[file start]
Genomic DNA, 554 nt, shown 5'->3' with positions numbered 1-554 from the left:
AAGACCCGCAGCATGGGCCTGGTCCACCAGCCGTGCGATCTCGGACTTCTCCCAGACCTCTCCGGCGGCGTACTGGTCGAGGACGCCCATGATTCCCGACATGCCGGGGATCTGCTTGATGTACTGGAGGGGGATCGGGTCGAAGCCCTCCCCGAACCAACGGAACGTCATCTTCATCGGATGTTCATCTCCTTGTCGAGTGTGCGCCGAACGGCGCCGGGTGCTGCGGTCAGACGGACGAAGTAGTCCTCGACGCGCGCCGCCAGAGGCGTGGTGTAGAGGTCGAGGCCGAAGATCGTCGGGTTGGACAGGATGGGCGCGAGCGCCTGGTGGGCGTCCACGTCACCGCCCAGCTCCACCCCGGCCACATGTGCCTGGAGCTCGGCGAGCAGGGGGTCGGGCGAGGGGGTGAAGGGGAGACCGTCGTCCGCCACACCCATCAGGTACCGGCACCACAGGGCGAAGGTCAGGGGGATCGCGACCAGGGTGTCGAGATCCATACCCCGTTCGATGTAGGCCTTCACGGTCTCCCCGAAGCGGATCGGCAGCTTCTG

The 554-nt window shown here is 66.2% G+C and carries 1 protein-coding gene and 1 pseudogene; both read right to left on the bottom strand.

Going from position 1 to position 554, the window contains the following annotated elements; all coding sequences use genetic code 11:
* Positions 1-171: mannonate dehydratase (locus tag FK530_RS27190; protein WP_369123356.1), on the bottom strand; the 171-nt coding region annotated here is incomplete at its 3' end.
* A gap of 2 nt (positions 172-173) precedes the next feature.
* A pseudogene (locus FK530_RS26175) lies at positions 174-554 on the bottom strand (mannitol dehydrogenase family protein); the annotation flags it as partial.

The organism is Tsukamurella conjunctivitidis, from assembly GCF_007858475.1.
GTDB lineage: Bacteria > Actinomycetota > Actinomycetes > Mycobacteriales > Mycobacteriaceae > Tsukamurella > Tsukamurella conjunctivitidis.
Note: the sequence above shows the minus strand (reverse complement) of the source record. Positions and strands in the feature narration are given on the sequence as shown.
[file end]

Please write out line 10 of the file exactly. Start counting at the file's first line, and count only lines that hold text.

Note: the sequence above shows the minus strand (reverse complement) of the source record. Positions and strands in the feature narration are given on the sequence as shown.